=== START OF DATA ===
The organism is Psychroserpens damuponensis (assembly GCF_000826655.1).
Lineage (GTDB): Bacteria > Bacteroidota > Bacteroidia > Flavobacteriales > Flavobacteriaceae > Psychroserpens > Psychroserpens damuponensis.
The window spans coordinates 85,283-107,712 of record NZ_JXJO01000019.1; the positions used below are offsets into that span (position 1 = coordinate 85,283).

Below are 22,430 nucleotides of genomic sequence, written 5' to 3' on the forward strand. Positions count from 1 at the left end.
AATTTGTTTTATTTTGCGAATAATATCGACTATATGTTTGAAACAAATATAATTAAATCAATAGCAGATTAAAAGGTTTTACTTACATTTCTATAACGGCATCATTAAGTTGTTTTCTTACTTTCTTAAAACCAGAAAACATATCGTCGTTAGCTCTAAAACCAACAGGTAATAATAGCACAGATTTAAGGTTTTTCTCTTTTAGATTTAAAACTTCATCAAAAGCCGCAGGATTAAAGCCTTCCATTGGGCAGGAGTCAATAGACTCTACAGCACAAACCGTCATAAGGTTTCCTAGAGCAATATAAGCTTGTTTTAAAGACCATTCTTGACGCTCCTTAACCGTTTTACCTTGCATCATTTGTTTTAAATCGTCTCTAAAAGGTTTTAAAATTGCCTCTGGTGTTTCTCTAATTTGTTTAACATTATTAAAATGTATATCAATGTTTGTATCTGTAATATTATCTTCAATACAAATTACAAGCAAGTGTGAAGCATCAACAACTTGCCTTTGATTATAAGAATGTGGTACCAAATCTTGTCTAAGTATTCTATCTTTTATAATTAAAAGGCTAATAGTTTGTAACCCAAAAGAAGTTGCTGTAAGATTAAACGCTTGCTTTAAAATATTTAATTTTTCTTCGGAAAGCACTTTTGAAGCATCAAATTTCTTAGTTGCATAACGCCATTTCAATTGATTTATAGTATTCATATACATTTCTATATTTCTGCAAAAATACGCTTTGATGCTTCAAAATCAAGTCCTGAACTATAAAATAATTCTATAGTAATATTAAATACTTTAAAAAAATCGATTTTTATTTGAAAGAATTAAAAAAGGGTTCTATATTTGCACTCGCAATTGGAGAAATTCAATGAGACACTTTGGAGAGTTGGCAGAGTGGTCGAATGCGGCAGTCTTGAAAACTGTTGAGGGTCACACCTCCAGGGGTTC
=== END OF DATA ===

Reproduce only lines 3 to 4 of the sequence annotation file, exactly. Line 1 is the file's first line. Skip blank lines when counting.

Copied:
The window spans coordinates 85,283-107,712 of record NZ_JXJO01000019.1; the positions used below are offsets into that span (position 1 = coordinate 85,283).

Below are 22,430 nucleotides of genomic sequence, written 5' to 3' on the forward strand. Positions count from 1 at the left end.